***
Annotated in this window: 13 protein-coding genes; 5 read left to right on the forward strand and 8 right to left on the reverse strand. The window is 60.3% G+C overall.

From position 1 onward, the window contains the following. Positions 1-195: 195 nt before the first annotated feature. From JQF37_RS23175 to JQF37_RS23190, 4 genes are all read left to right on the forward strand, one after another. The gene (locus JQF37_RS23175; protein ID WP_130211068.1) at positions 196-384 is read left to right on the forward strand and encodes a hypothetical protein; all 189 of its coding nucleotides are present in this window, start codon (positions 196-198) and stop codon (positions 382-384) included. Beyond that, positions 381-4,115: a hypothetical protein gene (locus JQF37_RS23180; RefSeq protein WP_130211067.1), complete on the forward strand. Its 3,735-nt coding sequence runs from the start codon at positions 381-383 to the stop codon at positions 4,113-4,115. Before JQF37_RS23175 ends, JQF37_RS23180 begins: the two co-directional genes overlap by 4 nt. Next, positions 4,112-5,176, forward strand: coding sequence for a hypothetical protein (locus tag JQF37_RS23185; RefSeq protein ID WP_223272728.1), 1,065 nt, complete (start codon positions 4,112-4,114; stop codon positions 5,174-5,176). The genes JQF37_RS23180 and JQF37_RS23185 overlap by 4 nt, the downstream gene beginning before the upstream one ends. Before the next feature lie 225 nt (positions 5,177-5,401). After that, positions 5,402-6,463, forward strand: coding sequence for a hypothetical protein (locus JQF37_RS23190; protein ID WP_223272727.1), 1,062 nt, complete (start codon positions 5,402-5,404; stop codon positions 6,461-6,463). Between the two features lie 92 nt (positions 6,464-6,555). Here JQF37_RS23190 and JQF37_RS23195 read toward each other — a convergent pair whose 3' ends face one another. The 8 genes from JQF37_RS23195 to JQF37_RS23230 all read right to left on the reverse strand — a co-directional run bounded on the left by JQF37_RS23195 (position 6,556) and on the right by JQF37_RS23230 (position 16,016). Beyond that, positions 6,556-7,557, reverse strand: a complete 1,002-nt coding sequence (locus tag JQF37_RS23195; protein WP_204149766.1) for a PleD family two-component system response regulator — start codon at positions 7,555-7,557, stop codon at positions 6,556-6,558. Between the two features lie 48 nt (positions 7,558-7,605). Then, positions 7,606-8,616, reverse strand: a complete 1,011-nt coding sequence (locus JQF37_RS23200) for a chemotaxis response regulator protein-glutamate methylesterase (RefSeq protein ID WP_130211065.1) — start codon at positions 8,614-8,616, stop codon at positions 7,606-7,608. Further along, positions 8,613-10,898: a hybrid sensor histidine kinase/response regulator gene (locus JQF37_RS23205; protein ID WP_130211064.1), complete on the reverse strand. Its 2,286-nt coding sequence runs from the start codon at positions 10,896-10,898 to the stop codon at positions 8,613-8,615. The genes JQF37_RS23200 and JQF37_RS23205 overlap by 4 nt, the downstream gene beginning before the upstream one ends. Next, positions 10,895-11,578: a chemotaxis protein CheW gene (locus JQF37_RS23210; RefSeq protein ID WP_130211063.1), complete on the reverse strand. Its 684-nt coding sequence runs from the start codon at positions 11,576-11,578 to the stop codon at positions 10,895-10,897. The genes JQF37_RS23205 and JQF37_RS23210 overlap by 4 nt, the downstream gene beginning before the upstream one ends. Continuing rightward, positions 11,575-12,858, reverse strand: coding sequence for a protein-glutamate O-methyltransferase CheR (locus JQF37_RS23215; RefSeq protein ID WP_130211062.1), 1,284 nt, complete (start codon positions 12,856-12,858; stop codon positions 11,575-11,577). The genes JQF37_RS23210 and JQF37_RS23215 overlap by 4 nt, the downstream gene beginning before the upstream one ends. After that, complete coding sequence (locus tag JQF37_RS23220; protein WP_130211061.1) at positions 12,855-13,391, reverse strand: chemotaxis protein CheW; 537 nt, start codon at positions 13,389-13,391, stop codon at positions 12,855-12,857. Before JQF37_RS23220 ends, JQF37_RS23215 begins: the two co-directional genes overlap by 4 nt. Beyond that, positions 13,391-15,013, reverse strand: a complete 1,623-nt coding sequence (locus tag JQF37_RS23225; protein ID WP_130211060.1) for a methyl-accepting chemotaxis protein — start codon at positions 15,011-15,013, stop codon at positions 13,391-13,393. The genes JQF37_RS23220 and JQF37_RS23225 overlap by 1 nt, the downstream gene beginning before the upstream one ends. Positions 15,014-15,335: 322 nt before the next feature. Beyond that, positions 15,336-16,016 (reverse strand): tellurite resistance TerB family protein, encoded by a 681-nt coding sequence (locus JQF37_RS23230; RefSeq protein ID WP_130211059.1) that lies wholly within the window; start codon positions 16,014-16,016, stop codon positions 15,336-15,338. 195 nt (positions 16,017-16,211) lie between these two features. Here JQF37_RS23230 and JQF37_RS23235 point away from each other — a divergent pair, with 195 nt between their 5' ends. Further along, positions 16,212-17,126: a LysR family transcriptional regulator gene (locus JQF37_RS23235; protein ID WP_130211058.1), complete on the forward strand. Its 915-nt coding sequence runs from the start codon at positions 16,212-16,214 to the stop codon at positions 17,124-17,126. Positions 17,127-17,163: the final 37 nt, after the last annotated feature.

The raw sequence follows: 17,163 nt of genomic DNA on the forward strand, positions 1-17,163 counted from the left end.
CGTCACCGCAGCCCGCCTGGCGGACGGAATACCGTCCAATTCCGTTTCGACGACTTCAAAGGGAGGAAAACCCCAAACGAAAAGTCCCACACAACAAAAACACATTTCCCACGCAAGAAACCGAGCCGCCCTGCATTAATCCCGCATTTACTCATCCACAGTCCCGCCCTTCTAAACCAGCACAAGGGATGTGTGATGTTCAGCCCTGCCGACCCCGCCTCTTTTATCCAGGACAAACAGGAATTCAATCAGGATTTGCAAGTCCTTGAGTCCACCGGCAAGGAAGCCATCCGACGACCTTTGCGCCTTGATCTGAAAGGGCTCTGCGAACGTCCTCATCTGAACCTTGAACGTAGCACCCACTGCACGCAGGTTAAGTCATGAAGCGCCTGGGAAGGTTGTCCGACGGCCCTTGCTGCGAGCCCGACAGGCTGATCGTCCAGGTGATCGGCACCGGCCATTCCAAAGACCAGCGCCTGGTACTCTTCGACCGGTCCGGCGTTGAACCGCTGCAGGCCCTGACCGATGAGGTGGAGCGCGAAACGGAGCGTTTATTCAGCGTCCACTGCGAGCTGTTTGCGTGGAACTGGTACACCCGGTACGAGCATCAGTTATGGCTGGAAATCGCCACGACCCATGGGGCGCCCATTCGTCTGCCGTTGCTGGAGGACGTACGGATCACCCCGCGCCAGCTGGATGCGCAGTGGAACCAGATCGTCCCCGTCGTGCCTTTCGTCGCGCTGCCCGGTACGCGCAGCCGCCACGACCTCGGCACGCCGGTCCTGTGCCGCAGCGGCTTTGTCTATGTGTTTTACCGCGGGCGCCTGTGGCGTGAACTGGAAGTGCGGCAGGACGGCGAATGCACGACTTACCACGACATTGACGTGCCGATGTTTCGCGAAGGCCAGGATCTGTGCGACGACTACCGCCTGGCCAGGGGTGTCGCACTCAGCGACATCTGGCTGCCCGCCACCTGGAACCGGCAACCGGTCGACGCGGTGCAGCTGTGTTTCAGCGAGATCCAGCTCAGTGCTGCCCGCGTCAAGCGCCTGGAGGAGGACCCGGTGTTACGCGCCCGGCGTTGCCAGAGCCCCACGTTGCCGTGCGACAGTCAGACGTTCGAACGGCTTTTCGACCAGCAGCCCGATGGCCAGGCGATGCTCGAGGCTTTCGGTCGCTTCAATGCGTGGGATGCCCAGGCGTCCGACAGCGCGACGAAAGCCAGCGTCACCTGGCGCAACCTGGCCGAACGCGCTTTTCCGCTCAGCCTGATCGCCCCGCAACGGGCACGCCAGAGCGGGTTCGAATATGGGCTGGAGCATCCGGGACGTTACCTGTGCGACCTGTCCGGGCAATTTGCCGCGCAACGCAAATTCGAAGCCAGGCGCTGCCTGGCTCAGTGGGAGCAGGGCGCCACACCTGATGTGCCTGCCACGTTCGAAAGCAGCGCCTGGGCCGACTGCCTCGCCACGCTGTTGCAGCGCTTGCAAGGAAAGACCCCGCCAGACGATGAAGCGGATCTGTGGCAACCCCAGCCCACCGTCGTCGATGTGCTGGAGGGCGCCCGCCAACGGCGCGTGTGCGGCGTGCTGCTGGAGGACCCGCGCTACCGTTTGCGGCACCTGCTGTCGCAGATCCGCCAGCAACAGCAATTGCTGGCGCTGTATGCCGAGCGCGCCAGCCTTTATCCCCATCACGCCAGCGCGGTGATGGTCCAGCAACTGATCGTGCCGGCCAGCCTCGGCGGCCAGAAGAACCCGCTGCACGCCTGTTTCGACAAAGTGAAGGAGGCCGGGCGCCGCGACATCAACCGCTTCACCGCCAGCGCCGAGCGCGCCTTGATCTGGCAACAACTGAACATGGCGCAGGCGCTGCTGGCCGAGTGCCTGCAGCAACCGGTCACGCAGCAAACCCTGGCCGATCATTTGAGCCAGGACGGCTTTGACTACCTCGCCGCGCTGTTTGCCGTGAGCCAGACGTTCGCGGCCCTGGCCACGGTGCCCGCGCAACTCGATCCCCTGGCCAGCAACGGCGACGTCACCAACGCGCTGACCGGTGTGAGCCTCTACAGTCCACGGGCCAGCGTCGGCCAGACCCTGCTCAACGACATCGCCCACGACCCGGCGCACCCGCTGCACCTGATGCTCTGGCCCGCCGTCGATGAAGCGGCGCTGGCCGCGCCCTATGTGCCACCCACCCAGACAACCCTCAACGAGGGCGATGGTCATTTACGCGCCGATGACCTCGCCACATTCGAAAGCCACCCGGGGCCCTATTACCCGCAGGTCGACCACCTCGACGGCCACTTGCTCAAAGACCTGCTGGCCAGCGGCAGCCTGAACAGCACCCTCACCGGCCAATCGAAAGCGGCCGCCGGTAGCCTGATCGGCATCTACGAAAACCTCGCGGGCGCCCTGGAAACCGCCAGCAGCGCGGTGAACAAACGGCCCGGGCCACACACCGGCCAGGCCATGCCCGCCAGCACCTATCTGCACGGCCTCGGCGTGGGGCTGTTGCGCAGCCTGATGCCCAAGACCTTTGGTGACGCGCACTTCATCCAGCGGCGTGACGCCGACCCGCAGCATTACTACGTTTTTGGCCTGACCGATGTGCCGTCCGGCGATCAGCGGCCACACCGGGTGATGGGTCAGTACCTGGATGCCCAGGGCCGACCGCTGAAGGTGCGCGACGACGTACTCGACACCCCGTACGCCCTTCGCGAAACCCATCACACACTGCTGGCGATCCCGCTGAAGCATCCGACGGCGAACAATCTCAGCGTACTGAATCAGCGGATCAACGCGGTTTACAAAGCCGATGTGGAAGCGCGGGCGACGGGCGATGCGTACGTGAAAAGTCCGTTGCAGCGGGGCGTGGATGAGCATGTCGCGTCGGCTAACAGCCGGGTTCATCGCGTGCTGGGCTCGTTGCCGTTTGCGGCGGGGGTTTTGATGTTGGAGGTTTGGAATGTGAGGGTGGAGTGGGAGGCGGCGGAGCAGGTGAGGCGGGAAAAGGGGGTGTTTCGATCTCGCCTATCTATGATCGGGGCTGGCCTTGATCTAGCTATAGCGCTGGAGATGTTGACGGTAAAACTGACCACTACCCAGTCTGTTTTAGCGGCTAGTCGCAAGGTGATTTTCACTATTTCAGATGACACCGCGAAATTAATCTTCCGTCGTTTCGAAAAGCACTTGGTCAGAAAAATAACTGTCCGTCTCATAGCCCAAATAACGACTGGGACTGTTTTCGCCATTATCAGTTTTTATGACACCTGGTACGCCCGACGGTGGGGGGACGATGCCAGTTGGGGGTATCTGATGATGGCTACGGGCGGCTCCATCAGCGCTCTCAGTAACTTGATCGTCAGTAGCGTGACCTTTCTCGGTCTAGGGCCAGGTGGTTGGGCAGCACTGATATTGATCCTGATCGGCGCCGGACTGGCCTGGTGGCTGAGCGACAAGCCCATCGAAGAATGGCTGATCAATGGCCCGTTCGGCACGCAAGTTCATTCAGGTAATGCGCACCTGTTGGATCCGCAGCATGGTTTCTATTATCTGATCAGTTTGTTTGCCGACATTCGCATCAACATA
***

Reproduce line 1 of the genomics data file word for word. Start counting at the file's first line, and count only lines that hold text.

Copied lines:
Annotated in this window: 13 protein-coding genes; 5 read left to right on the forward strand and 8 right to left on the reverse strand. The window is 60.3% G+C overall.